While Wolf’s Rain gets the fundamentals wrong, it still manages to do some things right. The pacing, for one, is actually quite airtight (until the repetition point comes up). The dialogue is quite solid most of the time. Most importantly, though, the character interactions are on point. Unfortunately, the most important characters are not up to par with the supporting cast which is a mighty shame.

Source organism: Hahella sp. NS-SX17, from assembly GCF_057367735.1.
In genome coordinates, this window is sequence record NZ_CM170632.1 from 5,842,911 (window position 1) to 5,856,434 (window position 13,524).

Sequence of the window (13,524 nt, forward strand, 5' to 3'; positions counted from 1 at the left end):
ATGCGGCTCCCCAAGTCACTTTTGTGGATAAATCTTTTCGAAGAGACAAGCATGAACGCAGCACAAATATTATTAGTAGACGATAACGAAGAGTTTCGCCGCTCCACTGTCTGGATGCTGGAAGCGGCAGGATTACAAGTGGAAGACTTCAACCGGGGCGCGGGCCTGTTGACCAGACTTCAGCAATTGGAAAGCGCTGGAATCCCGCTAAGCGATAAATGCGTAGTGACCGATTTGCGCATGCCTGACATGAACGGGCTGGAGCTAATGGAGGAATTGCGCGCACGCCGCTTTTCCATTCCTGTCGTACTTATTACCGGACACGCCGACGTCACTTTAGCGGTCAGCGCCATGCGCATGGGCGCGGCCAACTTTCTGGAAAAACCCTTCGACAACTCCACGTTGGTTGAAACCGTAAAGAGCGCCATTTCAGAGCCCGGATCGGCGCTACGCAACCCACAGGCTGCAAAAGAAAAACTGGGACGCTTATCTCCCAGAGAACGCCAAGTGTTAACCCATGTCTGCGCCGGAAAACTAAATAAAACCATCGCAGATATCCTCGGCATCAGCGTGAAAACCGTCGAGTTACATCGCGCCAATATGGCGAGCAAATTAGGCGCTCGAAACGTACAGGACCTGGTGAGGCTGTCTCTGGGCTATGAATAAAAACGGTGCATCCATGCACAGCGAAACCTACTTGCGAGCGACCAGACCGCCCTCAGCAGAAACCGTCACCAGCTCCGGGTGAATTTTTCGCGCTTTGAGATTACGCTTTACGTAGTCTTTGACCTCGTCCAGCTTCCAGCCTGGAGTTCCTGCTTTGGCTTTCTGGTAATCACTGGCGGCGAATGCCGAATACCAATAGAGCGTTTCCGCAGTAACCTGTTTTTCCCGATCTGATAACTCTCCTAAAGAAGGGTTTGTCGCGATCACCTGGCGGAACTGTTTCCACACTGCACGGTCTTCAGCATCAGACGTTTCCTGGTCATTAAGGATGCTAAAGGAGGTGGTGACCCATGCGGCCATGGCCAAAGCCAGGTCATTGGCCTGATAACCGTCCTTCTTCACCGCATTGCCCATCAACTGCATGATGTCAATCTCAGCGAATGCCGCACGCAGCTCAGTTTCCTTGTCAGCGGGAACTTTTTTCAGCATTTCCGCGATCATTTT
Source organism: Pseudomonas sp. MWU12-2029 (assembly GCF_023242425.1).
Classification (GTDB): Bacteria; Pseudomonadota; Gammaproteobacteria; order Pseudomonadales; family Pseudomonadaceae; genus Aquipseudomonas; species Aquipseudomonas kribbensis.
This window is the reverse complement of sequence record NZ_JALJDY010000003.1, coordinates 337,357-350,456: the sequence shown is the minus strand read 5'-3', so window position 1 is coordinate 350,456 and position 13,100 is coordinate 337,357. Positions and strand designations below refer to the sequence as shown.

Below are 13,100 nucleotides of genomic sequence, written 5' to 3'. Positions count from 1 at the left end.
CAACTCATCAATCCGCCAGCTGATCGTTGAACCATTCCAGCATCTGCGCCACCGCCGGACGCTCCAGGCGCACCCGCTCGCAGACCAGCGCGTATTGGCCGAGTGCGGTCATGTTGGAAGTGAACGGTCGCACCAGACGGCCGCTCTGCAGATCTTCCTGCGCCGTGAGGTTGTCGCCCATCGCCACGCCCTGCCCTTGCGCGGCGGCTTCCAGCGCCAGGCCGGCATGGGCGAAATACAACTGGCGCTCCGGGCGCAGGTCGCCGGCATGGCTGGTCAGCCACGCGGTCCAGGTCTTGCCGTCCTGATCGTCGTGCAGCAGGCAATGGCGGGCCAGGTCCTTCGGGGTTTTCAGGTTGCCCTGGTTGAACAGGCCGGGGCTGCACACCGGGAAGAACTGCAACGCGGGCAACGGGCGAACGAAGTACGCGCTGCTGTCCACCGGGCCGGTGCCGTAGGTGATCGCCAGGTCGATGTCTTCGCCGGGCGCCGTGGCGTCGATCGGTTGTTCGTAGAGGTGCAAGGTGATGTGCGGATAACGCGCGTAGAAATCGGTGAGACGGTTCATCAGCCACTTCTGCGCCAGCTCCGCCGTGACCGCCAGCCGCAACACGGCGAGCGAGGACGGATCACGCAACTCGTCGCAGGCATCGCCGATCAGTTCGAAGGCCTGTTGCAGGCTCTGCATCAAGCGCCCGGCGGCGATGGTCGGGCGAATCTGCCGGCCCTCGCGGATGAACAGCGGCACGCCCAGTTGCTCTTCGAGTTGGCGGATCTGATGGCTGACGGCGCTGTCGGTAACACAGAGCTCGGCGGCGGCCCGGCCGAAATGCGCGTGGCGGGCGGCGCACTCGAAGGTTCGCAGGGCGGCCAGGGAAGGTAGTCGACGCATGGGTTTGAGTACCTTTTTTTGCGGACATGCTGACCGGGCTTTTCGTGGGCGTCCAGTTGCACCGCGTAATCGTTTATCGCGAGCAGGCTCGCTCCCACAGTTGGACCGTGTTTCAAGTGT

Kiba’s character is more or less just a personification of the act of finding oneself. Ironically, Kiba is the one who gets the least development. He’s a hard-boiled wolf at first and at the last episode he’s still the same wolf just with a smile. Alright. Next we have the main villain who goes by Lord Darcia. He’s a character template stir fried and served with a bowl of sour cliches. He’s a living Desu XD Machine (which is just an advanced Deus Ex Machina). His actions make no sense and his personality can be easily bested by Ash Ketchum in a contest. Finally, we have Cheza. She is literally a flower brought to life. She is shown to be the wisest of them all and yet this vegan reincarnate goes jumping off into situations that could have wiped out the four main wolves in the blink of an eye – but they don’t, thanks to the Desu XD Machine working at full force.